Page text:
UPS Partners With Metropolitan College to Keep Jobs in Kentucky and Employees in the Company
Metropolitan College, a joint education-workforce-economic development initiative in Louisville, Kentucky, started as a Band-Aid solution to a staffing leakage that was forcing the region’s long-time top employer to consider relocating.
In the late 1990s, UPS was hoping to put into motion the largest capital project in company history – a $1 billion expansion of the 18-year-old hub at Louisville International Airport – but they couldn’t do so without stopping a serious turnover problem: the rate of attrition for the Next Day Air operations was at 70 percent. Rather than expanding, the company was considering leaving.
Confronted with such a huge threat to the local economy, the state government had to build a solution from the ground up. They partnered with the University of Louisville and Jefferson Community and Technical College and named UPS the charter company to establish Metropolitan College in 1998. In 1999, UPS went forward with its expansion, building a mammoth facility at the airport named Worldport.
The partnership between UPS and Metropolitan College exemplifies the benefits of joint efforts by the local government, the private sector, and credentialing institutions. Since its inception, the program has provided free post-secondary education and on-the-job training to over 14,000 participants. The Next Day Air operations turnover rate has dropped to 20 percent, with an 89 percent retention rate for part-time employees enrolled in the program (compared to a 39 percent rate among non-enrolled employees). The local economy has benefited as well, retaining a company that employs over 20,000 residents and sharing in its expanding market shares.
The MC program matches experimental learning with standard education in a way that benefits the students, the company, and the local economy. Participants earn on-the-job training working part-time in the Next Day Air division of UPS, for which they earn a wage of $10.51 per hour (with a 50 cent raise after the first year), full benefits and stock options. Mentors from the MC program are routinely on site at the airport to provide support.
MC participants are also paid with a formal education. UPS funds 50 percent of the in-state tuition rate and relocation costs. The other 50 percent is covered by Louisville Metro Government and the Commonwealth of Kentucky. UPS provides book reimbursements of up to $65 per class as well as academic completion bonuses. For its contribution, UPS receives a tax credit.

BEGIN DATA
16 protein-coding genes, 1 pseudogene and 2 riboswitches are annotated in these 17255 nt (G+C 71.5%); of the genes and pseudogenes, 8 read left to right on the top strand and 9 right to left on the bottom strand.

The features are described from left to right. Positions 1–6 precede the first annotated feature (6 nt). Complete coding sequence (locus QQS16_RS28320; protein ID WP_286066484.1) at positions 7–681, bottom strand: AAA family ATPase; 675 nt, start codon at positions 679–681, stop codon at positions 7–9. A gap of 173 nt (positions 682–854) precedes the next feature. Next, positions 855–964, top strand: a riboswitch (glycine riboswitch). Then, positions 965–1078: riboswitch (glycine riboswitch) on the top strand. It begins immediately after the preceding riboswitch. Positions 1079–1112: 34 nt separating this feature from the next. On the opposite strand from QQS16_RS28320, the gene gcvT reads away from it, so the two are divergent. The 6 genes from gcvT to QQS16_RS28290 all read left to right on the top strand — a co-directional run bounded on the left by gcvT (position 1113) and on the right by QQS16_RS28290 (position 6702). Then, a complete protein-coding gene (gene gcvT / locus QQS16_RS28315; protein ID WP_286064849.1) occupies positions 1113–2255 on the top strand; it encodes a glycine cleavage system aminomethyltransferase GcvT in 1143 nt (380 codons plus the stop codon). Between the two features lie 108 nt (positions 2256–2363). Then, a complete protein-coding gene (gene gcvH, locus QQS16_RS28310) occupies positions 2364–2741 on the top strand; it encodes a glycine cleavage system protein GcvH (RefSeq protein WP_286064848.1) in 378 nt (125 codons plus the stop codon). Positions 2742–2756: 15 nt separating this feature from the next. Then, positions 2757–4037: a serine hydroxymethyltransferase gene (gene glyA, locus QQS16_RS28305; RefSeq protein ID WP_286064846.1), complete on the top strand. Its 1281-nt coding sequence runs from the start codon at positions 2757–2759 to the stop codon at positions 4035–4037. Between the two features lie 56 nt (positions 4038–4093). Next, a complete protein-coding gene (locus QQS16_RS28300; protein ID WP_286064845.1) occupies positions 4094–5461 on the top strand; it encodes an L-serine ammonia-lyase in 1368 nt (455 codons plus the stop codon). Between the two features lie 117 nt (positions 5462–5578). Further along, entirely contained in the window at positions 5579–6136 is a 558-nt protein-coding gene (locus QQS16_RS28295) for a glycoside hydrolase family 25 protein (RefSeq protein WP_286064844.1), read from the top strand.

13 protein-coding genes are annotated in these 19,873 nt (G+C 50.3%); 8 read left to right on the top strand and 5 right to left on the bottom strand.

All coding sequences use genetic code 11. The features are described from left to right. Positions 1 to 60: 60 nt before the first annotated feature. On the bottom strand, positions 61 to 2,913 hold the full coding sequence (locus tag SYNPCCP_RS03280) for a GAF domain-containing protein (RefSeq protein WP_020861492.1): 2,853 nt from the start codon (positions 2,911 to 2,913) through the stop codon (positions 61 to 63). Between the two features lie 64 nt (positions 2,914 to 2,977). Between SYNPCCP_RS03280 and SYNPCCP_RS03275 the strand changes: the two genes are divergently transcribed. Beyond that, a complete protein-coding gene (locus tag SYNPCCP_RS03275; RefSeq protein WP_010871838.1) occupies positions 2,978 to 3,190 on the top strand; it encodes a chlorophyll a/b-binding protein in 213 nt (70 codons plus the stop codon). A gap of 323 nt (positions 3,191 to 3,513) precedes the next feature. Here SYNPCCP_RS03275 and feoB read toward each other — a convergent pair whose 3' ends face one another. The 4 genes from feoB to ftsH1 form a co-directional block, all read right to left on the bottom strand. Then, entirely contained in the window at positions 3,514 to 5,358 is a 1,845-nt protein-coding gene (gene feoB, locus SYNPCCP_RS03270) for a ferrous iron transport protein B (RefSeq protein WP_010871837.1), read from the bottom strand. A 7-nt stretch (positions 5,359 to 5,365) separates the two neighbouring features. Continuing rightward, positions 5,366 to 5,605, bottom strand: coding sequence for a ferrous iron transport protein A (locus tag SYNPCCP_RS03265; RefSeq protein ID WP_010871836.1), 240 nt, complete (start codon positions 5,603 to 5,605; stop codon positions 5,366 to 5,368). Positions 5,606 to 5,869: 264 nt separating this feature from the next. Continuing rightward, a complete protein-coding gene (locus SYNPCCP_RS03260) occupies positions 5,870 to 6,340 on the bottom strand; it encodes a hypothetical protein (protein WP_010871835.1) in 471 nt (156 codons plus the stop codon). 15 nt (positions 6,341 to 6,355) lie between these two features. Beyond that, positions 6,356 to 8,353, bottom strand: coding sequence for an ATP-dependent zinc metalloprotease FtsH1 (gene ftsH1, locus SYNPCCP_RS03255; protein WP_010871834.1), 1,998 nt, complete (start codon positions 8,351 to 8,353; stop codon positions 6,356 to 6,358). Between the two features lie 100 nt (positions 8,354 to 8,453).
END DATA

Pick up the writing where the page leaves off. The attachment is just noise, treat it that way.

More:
1,644 students were enrolled in this past spring at Metropolitan College. Of the 2015 class, 24 percent indicated they would not have been able to attend or finish college without the MC program. Sixty-four percent said they would have had to take out student loans.
In 2010, UPS completed its second Worldport expansion, increasing sort capacity to 416,000 packages per hour. It credits its partnership with Metropolitan College in laying a firm foundation for expansion and is looking at exploring even more untapped pools of talent to continue building out. In October of last year, the company announced plans to triple the size of its “Centennial” ground package sorting facility in Louisville, creating 300 additional jobs by 2018.
“UPS is exploring nontraditional sources of talent,” said Scott Gregory, the Airline Workforce Planning Manager. “We engage with community partners to find employees from low-income high schools, the foster care system, outside of the Louisville area and those with disabilities. These future employees would not normally come to UPS looking for a job.”
The GradsofLifeVoice Forbes team provides thought leadership, research and expert commentary on innovative talent pipelines and related issues such as the skills gap, income inequality, workforce diversity, and the business case for employment pathways. We seek to change employers’ perceptions of young adults with atypical resumes from social liabilities to economic assets. This Post was originally featured here.
Hiring & Retention Practices, Partnerships, Workforce Development,
Related NewsView All News
Grads of Life's Dismissed by Degrees Report Featured In Washington PostSeptember 24th, 2019 | By Grads of Life
We are honored to share that Dismissed By Degrees, our joint study with Harvard Business School and Accenture on degree...Read More
AHLA President Highlights Hotel Industry Economic ImpactJanuary 30th, 2018 | By Grads of Life
American Hotel & Lodging Association (AHLA) president and CEO Katherine Lugar today pledged to partner with U.S. mayors...Read More
Hotel Trade Groups Seek Solutions To Labor-Shortage ProblemJanuary 30th, 2018 | By Grads of Life
LOS ANGELES -- At the Americas Lodging Investment Summit (ALIS), U.S. and Canadian hotel trade groups announced programs to...Read More